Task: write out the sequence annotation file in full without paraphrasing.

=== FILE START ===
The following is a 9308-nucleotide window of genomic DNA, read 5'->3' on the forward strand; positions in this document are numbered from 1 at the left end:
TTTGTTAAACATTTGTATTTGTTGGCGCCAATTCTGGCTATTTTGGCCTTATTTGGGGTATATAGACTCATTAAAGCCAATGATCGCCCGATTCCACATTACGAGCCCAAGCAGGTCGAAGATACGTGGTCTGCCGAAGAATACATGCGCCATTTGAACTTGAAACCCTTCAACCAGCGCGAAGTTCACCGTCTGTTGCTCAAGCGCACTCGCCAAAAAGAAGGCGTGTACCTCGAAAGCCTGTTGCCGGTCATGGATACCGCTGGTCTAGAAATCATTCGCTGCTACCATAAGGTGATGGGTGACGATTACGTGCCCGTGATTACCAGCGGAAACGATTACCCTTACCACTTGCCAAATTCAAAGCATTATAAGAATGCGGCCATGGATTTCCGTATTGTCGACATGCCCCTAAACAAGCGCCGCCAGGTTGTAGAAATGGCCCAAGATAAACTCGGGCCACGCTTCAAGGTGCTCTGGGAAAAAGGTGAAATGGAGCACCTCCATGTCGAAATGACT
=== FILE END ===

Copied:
The following is a 9308-nucleotide window of genomic DNA, read 5'->3' on the forward strand; positions in this document are numbered from 1 at the left end:
TTTGTTAAACATTTGTATTTGTTGGCGCCAATTCTGGCTATTTTGGCCTTATTTGGGGTATATAGACTCATTAAAGCCAATGATCGCCCGATTCCACATTACGAGCCCAAGCAGGTCGAAGATACGTGGTCTGCCGAAGAATACATGCGCCATTTGAACTTGAAACCCTTCAACCAGCGCGAAGTTCACCGTCTGTTGCTCAAGCGCACTCGCCAAAAAGAAGGCGTGTACCTCGAAAGCCTGTTGCCGGTCATGGATACCGCTGGTCTAGAAATCATTCGCTGCTACCATAAGGTGATGGGTGACGATTACGTGCCCGTGATTACCAGCGGAAACGATTACCCTTACCACTTGCCAAATTCAAAGCATTATAAGAATGCGGCCATGGATTTCCGTATTGTCGACATGCCCCTAAACAAGCGCCGCCAGGTTGTAGAAATGGCCCAAGATAAACTCGGGCCACGCTTCAAGGTGCTCTGGGAAAAAGGTGAAATGGAGCACCTCCATGTCGAAATGACT